According to another, known, method, the coupling between a vehicle and a biologically active substance may be effected by means of reagents containing two or more reactive groups. For example, cellulose is activated by cyanuric chloride, the resultant vehicle substance thereby retaining chemically active chlorine groups which are capable of reacting with protein. The drawback of this method is that cyanuric chloride entails the denaturation of sensitive biologically active matter. (Nature, vol. 216, 1967, pp. 514 to 515).
It is also known that agarose can be coupled with divinyl sulfone. The resulting vehicle substance adds biologically active matter, for example, protein preserving, and the yield is good. However, bondage is very weak and the agent consequently sheds the bonded protein very quickly. (Methods in Enzymology, as quoted).
Also known is the manufacture of a vehicle substance in a reaction between agarose and Bisoxiranes. The resultant vehicle substance bonds protein under the formation of stable linkages. However, in order to effect this linkage, the pH conditions have to be extreme, and there is therefore the danger of sensitive substances such as biologically active matter being destroyed. (Methods in Enzymology, as quoted).
To bond macro molecules for the purpose of creating interaction with other macro molecules, the distance from the vehicle surface should be great enough to allow for the space required by the interaction. It is known that this distance may be bridged as required by means of suitable intermediate compounds defined as spacers. For example, it is known that agarose is activated by means of cyanogen bromide and to bond with the product a diamine of extended chain-length, which acts as a spacer. The free group is succinylated, and the carboxyl groups is activated through N-hydroxy-succinimide and dicyclohexyl carbodiimide. However, considerable chemical expenditure is necessary. Manipulation during reactions is difficult and in the case of large scale reactions it can hardly be carried out. (Biochemistry, vol. 11; 1972, 2291-99).
It is an object of the invention to synthetise a vehicle substance which permits biologically active matter to be bonded to an insoluble vehicle in such a manner that the capability of the biologically active substance of interacting with another biological substance is not affected. In particular, it is an object of the invention to present an agent which contains covalently bonded enzymes in a high yield, and which has the following properties:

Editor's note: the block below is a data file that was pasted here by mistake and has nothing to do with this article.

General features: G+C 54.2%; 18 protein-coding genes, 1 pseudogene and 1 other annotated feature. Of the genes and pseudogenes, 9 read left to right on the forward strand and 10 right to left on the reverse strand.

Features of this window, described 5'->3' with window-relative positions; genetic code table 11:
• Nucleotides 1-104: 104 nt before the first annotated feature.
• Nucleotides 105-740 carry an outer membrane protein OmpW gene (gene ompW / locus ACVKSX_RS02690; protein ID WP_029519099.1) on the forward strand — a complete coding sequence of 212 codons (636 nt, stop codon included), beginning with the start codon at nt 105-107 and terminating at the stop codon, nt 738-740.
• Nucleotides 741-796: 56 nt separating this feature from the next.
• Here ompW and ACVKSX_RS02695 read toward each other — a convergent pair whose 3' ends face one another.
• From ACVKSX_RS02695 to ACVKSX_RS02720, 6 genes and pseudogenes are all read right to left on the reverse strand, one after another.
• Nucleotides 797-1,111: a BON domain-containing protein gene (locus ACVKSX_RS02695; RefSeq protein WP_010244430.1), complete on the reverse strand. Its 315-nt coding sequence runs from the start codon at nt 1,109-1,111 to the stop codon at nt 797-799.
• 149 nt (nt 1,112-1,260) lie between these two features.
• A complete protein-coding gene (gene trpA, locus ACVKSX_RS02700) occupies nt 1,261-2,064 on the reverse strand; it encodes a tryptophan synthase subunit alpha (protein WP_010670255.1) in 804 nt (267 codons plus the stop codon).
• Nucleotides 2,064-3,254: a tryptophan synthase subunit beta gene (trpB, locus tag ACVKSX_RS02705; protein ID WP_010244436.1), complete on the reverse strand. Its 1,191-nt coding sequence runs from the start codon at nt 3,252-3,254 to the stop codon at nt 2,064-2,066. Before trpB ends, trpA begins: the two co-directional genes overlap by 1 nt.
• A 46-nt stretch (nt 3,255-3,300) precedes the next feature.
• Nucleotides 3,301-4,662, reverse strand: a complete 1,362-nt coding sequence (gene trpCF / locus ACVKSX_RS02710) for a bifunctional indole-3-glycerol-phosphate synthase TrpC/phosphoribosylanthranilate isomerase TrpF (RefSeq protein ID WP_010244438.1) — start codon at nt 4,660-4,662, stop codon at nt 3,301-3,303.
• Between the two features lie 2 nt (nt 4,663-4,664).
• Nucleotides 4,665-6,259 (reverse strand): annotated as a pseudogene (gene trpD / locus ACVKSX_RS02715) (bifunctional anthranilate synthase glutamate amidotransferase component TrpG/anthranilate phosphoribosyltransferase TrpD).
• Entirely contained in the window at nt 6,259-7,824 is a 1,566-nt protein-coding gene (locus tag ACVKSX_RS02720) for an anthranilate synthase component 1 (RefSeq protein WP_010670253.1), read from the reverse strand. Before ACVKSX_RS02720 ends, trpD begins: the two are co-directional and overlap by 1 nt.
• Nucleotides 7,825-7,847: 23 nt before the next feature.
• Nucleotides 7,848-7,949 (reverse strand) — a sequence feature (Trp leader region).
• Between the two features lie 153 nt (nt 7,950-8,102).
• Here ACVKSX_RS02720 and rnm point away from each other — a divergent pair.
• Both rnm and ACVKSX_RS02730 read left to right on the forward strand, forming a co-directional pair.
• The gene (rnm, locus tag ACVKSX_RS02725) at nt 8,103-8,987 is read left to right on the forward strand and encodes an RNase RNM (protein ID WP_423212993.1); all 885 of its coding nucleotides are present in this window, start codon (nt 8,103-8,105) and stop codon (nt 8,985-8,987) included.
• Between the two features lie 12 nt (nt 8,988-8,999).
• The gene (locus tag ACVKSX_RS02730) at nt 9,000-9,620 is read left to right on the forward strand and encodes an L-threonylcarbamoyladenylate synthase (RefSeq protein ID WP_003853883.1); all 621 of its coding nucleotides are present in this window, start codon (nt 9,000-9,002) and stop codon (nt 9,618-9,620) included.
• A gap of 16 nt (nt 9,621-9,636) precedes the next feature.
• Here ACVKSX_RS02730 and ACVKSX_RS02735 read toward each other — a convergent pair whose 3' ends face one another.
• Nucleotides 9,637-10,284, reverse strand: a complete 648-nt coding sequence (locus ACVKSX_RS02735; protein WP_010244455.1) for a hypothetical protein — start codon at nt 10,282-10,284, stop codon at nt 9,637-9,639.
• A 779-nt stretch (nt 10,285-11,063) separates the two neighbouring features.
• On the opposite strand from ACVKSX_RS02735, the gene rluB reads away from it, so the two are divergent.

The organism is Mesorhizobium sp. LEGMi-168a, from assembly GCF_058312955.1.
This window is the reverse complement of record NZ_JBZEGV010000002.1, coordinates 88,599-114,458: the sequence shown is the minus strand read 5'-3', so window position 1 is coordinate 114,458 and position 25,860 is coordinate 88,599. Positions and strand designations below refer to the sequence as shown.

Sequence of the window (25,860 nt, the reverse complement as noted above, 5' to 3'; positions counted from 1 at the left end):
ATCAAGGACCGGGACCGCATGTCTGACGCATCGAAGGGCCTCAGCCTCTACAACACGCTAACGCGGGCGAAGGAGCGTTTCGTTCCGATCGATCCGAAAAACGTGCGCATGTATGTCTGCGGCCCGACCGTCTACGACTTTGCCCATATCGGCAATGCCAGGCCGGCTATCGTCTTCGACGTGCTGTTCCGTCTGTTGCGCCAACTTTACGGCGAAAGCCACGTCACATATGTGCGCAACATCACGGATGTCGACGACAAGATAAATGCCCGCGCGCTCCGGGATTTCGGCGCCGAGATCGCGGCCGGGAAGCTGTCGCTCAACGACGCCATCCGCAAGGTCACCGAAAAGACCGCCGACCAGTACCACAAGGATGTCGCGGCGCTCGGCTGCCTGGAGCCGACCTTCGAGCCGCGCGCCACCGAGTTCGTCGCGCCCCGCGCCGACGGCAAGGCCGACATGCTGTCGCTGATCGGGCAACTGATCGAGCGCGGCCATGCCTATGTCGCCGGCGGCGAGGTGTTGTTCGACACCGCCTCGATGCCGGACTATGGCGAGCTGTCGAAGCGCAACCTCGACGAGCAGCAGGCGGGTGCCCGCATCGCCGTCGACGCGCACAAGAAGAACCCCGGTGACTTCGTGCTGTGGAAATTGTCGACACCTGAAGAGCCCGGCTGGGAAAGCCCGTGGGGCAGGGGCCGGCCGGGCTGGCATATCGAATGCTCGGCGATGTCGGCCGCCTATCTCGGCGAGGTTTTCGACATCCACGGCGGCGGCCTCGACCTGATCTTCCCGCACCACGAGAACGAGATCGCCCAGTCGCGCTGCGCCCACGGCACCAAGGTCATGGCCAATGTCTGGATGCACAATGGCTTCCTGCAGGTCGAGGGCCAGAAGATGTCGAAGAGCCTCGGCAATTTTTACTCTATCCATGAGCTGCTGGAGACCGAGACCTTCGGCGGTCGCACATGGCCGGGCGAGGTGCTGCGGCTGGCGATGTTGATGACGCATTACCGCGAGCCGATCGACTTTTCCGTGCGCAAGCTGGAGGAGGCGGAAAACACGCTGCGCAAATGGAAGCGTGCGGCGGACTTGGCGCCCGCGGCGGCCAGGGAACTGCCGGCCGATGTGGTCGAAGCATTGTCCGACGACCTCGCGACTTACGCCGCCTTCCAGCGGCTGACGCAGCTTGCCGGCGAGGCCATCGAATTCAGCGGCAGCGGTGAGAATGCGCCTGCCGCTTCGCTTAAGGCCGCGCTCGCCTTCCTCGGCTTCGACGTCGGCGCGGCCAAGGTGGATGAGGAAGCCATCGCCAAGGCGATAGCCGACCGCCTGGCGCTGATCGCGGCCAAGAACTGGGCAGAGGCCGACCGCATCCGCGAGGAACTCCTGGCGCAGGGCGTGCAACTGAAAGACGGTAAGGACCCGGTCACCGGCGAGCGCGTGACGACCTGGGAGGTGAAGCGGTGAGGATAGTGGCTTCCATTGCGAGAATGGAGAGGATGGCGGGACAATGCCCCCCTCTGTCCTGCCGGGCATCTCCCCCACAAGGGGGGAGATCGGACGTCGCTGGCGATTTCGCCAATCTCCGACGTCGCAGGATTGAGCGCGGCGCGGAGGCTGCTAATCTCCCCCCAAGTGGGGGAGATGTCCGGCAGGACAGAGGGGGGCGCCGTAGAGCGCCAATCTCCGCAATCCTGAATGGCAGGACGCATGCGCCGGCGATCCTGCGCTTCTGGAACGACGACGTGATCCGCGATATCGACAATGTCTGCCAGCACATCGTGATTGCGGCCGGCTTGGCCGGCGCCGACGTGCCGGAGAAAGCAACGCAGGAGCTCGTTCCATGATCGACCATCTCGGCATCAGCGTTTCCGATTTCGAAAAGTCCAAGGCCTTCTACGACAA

(a) has a temperature resistance up to 100° C.
(b) is mechanically stable and resistant to compressive load
(c) has a low flow resistance
(d) is free from charge carriers
(e) is hydrophilic
The linkage of the biologically active matter, for example, enzyme, with the vehicle, should
(f) be very stable against hydrolysis in the pH range 3 to 11,
(g) affect the vehicle characteristics as little as possible,
(h) be affected under very gentle conditions (aqueous solution, neutral pH range),
(i) be carried out specifically,
(k) not interfere with enzymetic effect when coupled with the vehicle and
(l) not sterically hinder the reaction of enzymes with high molecular substances.
It is emphasized in this connection that there are certain applications where it is not necessary for all of the above listed characteristics to be reached. However, with practically all sensitive enzymes, and with enzymes having high molecular co-reactants it is important that the characteristics listed under (a) to (l) should be simultaneously present.
The method according to the invention, relating to the production of a vehicle substance, distinguishes itself in that one or preferably both reactive groups of the bonding agent are isocyanates. The method is founded on the sequence of an interrupted process, i.e., a vehicle substance being produced and if required isolated, in a first stage of the process. Even this first stage is carried out step by step, and the intermediate product obtained from each step is isolated, say by filtration. When the process is completed in one single stage, only one bonding agent is involved however, as soon as a coupling agent and a spacer are introduced, the process is divided into several stages. The numerous possibilities given when a bonding agent, a coupling agent, and a spacer are used, and their various feasible combinations enable the product to be accurately adjusted so that it has the properties required for any particular application, the vehicle substance being built up gradually and in conformity with these requirements.